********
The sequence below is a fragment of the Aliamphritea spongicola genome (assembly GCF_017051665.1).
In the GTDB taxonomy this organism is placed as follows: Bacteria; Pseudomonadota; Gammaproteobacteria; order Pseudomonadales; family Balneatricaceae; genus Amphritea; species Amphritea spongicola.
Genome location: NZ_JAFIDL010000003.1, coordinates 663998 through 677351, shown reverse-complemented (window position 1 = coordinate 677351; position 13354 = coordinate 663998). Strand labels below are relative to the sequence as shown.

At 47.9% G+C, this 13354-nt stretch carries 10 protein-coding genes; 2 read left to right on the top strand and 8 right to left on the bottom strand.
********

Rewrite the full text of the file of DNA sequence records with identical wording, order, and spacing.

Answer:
The sequence below is a fragment of the Aliamphritea spongicola genome (assembly GCF_017051665.1).
In the GTDB taxonomy this organism is placed as follows: Bacteria; Pseudomonadota; Gammaproteobacteria; order Pseudomonadales; family Balneatricaceae; genus Amphritea; species Amphritea spongicola.
Genome location: NZ_JAFIDL010000003.1, coordinates 663998 through 677351, shown reverse-complemented (window position 1 = coordinate 677351; position 13354 = coordinate 663998). Strand labels below are relative to the sequence as shown.

At 47.9% G+C, this 13354-nt stretch carries 10 protein-coding genes; 2 read left to right on the top strand and 8 right to left on the bottom strand.